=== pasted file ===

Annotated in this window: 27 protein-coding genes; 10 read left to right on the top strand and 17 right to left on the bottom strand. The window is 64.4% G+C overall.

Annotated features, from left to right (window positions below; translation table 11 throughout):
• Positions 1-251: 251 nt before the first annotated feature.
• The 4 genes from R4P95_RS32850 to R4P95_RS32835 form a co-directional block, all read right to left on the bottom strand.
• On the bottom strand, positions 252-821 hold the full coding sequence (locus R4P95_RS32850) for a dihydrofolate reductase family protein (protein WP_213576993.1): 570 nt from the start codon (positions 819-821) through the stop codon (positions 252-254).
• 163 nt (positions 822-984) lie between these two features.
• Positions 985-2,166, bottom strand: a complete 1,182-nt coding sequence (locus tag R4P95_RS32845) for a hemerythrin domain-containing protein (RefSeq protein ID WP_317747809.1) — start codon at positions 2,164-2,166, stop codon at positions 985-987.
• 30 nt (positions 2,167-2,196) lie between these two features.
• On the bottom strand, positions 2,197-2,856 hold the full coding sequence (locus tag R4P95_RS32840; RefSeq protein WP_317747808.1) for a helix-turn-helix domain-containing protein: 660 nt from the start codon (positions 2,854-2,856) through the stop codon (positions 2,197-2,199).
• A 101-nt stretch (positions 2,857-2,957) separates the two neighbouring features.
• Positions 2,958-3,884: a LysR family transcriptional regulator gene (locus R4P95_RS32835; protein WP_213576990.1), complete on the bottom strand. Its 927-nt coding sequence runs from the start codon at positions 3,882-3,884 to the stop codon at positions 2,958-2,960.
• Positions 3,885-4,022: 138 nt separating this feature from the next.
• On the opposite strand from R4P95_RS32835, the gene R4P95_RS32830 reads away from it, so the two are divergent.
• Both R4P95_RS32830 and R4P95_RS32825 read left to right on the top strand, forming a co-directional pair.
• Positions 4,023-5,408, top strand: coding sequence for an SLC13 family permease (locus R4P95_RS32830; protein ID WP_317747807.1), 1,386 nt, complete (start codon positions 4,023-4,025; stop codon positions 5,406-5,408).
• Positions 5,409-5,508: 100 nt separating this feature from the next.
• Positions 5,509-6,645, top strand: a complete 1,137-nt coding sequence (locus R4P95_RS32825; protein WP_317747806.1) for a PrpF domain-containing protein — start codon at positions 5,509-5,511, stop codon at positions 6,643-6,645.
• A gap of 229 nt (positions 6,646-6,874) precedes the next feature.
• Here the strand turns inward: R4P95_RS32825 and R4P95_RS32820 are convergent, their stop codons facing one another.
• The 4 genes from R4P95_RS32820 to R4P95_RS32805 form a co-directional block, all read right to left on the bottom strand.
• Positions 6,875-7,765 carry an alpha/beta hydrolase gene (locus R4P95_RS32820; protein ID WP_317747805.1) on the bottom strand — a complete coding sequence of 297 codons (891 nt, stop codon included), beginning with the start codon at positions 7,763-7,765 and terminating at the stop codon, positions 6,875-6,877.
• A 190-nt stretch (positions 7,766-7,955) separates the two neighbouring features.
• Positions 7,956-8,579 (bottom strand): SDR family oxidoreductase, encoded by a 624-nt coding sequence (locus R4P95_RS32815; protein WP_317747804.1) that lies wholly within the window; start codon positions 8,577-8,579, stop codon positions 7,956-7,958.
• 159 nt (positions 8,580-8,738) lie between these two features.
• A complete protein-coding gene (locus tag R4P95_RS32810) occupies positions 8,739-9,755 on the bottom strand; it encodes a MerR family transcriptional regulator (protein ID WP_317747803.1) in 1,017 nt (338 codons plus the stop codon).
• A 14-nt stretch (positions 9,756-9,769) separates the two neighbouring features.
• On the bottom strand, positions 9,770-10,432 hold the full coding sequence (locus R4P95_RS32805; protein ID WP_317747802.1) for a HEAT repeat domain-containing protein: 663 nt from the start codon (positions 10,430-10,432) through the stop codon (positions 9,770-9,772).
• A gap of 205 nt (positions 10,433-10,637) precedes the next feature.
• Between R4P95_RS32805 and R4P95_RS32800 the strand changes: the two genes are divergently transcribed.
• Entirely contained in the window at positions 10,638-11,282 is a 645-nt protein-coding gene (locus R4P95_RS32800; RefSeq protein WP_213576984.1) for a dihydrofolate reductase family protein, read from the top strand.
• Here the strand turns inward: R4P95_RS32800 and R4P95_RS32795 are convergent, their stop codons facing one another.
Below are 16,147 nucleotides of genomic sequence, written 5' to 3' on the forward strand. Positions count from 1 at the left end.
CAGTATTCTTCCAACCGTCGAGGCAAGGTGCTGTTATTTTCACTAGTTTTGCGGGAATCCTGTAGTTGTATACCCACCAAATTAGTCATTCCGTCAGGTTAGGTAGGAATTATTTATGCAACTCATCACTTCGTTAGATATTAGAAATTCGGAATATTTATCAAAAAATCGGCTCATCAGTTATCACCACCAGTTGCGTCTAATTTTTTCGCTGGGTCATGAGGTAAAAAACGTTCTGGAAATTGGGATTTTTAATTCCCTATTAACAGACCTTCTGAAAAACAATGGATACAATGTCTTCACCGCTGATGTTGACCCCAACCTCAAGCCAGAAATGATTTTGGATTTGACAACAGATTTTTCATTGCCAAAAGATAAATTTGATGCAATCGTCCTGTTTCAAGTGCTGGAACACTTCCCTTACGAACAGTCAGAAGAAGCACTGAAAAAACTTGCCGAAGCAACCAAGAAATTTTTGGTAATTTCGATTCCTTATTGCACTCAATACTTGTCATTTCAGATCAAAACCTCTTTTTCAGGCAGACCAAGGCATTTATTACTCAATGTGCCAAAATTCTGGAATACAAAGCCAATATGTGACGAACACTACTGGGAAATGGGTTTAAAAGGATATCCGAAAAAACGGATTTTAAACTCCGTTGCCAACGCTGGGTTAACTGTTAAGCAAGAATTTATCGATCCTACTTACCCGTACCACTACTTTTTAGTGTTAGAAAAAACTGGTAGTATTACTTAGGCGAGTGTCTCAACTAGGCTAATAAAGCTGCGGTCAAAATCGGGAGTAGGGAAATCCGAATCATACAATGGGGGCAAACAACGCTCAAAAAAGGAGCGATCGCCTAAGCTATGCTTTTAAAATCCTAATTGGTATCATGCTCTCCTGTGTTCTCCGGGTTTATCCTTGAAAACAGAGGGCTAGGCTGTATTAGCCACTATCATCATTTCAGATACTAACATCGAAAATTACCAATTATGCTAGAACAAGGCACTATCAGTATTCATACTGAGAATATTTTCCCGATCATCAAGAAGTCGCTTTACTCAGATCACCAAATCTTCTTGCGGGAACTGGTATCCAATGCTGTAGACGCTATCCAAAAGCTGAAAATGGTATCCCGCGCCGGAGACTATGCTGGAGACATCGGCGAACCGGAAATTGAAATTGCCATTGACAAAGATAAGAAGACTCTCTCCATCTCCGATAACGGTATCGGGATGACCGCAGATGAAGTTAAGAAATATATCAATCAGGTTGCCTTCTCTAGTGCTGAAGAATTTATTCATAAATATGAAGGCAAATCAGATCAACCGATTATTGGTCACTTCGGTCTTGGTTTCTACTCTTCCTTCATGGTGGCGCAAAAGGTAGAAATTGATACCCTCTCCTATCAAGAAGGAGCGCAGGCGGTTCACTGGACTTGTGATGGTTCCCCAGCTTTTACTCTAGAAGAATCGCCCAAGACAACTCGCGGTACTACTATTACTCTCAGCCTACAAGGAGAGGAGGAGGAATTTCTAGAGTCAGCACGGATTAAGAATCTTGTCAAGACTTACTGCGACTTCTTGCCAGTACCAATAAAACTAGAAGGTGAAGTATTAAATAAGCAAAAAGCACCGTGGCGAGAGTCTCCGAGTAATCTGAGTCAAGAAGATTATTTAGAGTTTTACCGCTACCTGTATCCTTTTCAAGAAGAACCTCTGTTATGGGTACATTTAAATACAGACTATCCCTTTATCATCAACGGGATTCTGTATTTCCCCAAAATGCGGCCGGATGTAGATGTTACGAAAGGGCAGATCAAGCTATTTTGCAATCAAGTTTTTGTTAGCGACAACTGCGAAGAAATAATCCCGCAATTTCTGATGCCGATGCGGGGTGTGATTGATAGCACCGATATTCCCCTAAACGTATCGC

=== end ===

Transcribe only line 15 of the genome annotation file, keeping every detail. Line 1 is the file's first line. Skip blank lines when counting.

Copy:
• Positions 4,023-5,408, top strand: coding sequence for an SLC13 family permease (locus R4P95_RS32830; protein ID WP_317747807.1), 1,386 nt, complete (start codon positions 4,023-4,025; stop codon positions 5,406-5,408).